HOW MANY GLASSES IN A BOTTLE?
One standard bottle of wine (750ml) will provide enough for roughly five 5-ounce glasses. You will have to estimate the amount of wine you think your guests will consume depending on whether you’re serving wine with appetizers or a sit-down dinner, or serving both red and white wine, etc. And always remember, of course, that some guests will be driving.
SHOULD I CHILL IT?
REDS: Most Reds are served at cool room temperature (65-68°) in order to enhance their bouquet, although some people prefer very slight chill in the refrigerator just prior to serving and/or in warm weather months.
WHITES: Fruity, dry whites, such as Sauvignon Blanc, Riesling, and Gewurztraminer, should be served well chilled at 40-45° straight from the fridge, while more full-bodied whites, such as Chardonnay and Viognier, should be served a little warmer.
WHICH WINES AGE BEST?
SPARKLING WINES: Champaigns and sparkling wines should generally be consumed relatively soon after you purchase them, except for a very rare (and expensive) few. These are typically “vintage” Champaigns.
WHITES: The vast majority of white wines are ready to drink soon after they are released. Wines that are barrel fermented such as most Chardonnays, can usually withstand a few years of aging rather than wines that are aged in stainless steel, which are not intended to be aged more than a year or two beyond vintage date.
REDS: Lighter-style reds, such as Pinot Noirs and many Zinfandels, are like whites: drink them soon after release, typically within three years of vintage date. Full-bodied reds, such as Cabernet Sauvignon, Merlot, and Syrah should be aged only if you wish to soften and mature the flavor profile. The rare and more expensive reds will mature for many years to come.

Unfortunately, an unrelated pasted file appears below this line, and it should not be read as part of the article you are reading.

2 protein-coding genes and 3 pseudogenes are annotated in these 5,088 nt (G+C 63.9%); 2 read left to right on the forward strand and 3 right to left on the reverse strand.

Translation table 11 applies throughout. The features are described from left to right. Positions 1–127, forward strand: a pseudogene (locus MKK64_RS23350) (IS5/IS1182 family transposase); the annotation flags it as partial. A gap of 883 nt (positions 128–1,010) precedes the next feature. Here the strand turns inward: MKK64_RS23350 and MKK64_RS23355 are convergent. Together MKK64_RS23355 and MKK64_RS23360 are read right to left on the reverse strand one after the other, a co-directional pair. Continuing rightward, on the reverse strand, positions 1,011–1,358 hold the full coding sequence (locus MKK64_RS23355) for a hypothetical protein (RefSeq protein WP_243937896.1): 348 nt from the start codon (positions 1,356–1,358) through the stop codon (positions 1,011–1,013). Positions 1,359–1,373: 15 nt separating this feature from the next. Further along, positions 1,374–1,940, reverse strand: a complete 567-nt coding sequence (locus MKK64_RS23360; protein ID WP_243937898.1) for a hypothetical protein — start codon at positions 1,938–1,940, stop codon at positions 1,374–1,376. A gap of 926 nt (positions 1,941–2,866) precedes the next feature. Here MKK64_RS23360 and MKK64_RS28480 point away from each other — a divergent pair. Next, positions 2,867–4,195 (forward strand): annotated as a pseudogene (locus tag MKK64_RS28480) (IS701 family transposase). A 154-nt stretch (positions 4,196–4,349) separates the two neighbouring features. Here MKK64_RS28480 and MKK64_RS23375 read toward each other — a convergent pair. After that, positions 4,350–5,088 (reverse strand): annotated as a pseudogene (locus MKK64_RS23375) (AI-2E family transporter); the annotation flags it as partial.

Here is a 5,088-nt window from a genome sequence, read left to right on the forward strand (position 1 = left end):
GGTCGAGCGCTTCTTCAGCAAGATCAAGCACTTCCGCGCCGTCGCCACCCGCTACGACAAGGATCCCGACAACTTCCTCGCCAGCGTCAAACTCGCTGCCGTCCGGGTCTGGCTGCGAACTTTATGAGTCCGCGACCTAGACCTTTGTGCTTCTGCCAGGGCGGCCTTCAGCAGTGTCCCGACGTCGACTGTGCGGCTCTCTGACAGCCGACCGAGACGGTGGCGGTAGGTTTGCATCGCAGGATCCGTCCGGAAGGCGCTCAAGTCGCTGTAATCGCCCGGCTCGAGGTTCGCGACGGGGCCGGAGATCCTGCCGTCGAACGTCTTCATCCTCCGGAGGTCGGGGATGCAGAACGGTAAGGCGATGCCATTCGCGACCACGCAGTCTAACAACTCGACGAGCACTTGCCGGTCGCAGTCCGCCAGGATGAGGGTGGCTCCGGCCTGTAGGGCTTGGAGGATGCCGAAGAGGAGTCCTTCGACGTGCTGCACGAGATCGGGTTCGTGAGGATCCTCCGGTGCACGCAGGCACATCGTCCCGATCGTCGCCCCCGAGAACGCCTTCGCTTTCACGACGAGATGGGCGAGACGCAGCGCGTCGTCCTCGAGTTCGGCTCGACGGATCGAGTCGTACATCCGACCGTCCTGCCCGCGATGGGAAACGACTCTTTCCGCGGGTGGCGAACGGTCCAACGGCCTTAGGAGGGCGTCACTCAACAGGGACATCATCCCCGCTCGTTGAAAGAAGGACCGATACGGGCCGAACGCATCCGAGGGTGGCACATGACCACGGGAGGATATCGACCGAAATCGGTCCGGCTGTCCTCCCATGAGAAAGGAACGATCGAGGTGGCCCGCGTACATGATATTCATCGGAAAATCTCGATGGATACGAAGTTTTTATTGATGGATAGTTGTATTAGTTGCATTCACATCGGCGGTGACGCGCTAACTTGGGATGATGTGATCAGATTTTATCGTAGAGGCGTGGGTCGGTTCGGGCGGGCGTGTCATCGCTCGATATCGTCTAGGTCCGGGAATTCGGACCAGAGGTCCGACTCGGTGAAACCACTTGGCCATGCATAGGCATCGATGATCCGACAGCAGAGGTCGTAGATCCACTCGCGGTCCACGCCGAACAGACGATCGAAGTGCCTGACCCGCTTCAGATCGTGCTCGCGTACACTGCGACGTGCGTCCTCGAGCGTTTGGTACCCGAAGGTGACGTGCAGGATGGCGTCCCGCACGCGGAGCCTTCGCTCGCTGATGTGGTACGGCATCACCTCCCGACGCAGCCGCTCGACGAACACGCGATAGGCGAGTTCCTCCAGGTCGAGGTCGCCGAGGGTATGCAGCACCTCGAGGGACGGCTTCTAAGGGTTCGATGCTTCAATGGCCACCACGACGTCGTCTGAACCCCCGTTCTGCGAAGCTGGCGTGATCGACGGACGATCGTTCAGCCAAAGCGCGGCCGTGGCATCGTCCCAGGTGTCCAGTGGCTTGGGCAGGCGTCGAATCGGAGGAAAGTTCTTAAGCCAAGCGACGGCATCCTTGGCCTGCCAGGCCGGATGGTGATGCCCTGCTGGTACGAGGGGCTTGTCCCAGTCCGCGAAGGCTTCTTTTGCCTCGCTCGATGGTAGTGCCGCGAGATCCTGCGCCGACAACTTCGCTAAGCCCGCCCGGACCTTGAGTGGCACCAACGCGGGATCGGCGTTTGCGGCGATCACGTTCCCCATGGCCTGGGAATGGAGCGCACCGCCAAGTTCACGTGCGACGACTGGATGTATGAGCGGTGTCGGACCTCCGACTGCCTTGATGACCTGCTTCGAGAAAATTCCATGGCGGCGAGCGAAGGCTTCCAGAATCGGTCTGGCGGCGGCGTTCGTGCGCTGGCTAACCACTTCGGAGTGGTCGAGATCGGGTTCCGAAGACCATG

Never buy wines that you do not intend to drink yourself unless you are building a cellar for your heirs.
COUNTING CARBS OR CALORIES?
CALORIES: Five ounces of wine (red or white) contains approximately 100 calories.
CARBOHYDRATES: Carbohydrates (in grams) for a 5.0-fluid-ounce serving of:
Red Wine – 3.6
Rosé Wine – 7.5
White Wine – 3.0
* Carbohydrate counts approximate
NEED TO CHOOSE A WINE WITH DINNER?
The old rules have definitely changed. Chardonnay, with its full body and rich flavors is ideal served with many veal and pork dishes, while ligher reds such as Pinot Noir are wonderful with salmon and tuna. Basically if all else fails, drink what you like. For more pairing ideas see our Pairing Charts.
VIEW OUR PAIRING CHARTS
WILL OPEN WINE KEEP?
When you remove the cork or open a screw cap, you expose the wine to oxidation, which begins to break down the flavor components down. If you open a white or rosé wine, you can recork the bottle or reclose the screw cap and keep it in the fridge for a few days, slowly losing its vivacity and brightness. With red wines, you can also refrigerate (cold temperature slows down the oxidative process), but we don’t recommend it, as temperature changes can be rough on the wine. Simply recork or reclose and drink the remainder of the bottle in the next day or two.
IS QUALITY ASSOCIATED WITH VINTAGE?
There is no sure way to tell the quality of a wine by its vintage date, although some vintages, both in California and the rest of the world, produce superior grapes in certain years than others. This is principally due to climatic influences, which include the degree of heat during the growing season, the presence (or preferably absence) of rain during harvest, and other such influences. As a general rule, California vintages tend to be more consistent than French and Italian, due to the hospitable climate of California.